It’s flu season. And we’re all about to crisscross the country to exchange hugs, kisses, and germs. We’re going to get sick. And when we do, many of us will run to our doctors and, hoping to get better, demand antibiotics.
And that’s the problem: Antibiotics don’t cure the flu (which is viral, not bacterial), but the overprescription of antibiotics imperils us all by driving antibiotic resistance. This threat is growing, so much so that in a recent widely read Medium article, Wired science blogger and self-described “scary disease girl” Maryn McKenna painted a disturbingly plausible picture of a world in which antibiotics have become markedly less effective.
That future is the focus of McKenna’s interview this week on the Inquiring Minds podcast:
“For 85 years,” McKenna explains on the show, antibiotics “have been solving the problem of infectious disease in a way that’s really unique in human history. And people assume those antibiotics are always going to be there. And unfortunately, they’re wrong.”
Here are some disturbing facts about the growing problem of antibiotic resistance:
1. In the United States alone, 2 million people each year contract serious antibiotic-resistant infections, and 23,000 die from them.
These figures come from a new Centers for Disease Control and Prevention report on antibiotic resistance that, for the first time, uses a blunt classification scheme to identify “urgent,” “serious,” and “concerning” threats from drug-resistant bacteria. The CDC currently lists three “urgent threats”: drug-resistant gonorrhea, drug-resistant “enterobacteriaceae” such as E. coli, and Clostridium difficile, which causes life-threatening diarrhea and is often acquired in hospitals. Clostridium difficile kills at least 14,000 people each year.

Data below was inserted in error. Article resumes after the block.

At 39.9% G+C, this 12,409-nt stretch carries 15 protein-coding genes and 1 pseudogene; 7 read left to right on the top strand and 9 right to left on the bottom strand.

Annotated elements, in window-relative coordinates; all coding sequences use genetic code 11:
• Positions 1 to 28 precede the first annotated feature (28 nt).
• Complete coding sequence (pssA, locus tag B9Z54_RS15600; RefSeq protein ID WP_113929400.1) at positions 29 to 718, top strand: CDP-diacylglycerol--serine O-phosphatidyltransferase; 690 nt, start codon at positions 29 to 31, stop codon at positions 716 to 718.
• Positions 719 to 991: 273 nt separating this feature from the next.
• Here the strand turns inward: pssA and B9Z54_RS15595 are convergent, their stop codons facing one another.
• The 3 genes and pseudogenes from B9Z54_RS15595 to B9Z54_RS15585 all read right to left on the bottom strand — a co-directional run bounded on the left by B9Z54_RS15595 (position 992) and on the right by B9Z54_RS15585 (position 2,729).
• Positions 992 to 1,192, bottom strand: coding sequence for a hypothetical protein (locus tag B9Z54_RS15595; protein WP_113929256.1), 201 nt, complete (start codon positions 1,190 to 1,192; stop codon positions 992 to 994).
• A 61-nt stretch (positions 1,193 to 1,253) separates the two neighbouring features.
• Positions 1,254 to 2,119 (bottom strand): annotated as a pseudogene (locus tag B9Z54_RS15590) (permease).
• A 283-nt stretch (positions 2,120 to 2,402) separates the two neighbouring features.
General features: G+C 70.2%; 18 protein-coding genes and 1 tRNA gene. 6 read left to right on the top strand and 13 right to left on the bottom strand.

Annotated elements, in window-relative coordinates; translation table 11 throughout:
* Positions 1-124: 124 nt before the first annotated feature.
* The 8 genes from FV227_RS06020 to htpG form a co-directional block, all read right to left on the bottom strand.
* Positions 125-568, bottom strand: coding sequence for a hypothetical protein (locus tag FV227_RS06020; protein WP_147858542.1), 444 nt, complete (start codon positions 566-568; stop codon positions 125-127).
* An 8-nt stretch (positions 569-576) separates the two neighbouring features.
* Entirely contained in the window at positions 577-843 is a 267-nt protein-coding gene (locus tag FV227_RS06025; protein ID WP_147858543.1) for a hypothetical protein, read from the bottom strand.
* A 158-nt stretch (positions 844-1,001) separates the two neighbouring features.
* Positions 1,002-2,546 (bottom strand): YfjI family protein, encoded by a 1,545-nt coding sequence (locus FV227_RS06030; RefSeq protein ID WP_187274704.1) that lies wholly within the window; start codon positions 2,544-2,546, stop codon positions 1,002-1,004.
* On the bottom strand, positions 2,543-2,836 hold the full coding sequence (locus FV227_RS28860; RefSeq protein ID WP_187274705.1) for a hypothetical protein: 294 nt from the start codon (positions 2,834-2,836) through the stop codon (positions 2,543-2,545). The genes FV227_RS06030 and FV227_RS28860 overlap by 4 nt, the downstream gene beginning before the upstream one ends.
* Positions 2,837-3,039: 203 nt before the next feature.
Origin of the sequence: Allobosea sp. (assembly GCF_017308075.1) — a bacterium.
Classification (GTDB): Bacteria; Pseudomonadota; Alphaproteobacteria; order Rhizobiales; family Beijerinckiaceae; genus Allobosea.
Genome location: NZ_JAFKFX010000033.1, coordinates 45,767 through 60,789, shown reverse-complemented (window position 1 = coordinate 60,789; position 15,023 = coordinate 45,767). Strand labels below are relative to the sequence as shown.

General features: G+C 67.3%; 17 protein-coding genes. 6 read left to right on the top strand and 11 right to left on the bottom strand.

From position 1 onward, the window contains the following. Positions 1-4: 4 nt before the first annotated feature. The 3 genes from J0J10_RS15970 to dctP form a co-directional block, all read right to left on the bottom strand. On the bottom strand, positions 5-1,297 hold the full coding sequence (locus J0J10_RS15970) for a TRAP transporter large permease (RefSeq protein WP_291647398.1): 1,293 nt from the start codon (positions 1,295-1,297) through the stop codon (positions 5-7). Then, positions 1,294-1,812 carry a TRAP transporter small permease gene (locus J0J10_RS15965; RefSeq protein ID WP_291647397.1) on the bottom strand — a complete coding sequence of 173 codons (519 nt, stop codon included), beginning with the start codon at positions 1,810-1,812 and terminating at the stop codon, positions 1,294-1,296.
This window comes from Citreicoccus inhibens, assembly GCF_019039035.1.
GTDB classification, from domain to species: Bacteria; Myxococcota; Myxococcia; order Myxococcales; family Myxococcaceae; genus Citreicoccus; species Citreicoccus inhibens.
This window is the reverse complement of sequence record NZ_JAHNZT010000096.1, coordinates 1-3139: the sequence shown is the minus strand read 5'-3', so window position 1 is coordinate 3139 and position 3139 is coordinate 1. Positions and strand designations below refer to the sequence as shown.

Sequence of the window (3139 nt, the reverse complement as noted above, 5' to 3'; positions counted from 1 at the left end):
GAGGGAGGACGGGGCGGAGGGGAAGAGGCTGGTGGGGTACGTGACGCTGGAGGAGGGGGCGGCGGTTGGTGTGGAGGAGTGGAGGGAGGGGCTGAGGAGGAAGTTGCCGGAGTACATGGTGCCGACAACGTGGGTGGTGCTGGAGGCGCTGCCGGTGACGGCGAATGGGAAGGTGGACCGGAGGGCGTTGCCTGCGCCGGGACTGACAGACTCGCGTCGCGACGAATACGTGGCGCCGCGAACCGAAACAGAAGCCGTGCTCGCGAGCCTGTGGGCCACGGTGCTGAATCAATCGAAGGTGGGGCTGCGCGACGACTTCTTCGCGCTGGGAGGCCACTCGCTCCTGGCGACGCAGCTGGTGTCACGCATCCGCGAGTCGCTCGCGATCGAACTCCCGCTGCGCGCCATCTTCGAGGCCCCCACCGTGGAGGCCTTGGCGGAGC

2. We’ve been warned about antibiotic resistance since at least 1945. We just haven’t been listening.
From the very first discovery of antibiotics, scientists have known that resistance is a danger. Alexander Fleming himself, credited with the discovery of penicillin, warned us as early as 1945 that antibiotics could lose their effectiveness. His eerily prescient Nobel Prize speech cautions that “there may be a danger, though, in underdosage [of penicillin].
It is not difficult to make microbes resistant to penicillin in the laboratory by exposing them to concentrations not sufficient to kill them, and the same thing has occasionally happened in the body. The time may come when penicillin can be bought by anyone in the shops. Then there is the danger that the ignorant man may easily underdose himself and by exposing his microbes to nonlethal quantities of the drug make them resistant.”
3. Antibiotic-resistant strains of bacteria are on the rise.
Clearly, antibiotic resistance is not a new phenomenon. Nonetheless, the frequency of these “antibiotic resistance events” is increasing. For example, from 1980 to 1987, cases of penicillin-resistant Streptococcus pneumoniae (the bacteria that causes pneumonia) remained steady at about 5 percent of all strains.
By 1997, 44 percent of strains were showing resistance. Similarly, Enterococci bacteria can cause urinary tract infections and meningitis (among other diseases), and in 1989, fewer than 0.5 percent of strains found in hospitals were resistant to antibiotics. Four years later, though, that number was at 7.9 percent, and by 1998, some hospitals reported levels as high as 30 to 50 percent. “The more antibiotics are used, the more quickly bacteria develop resistance,” says the CDC.
Read More: Here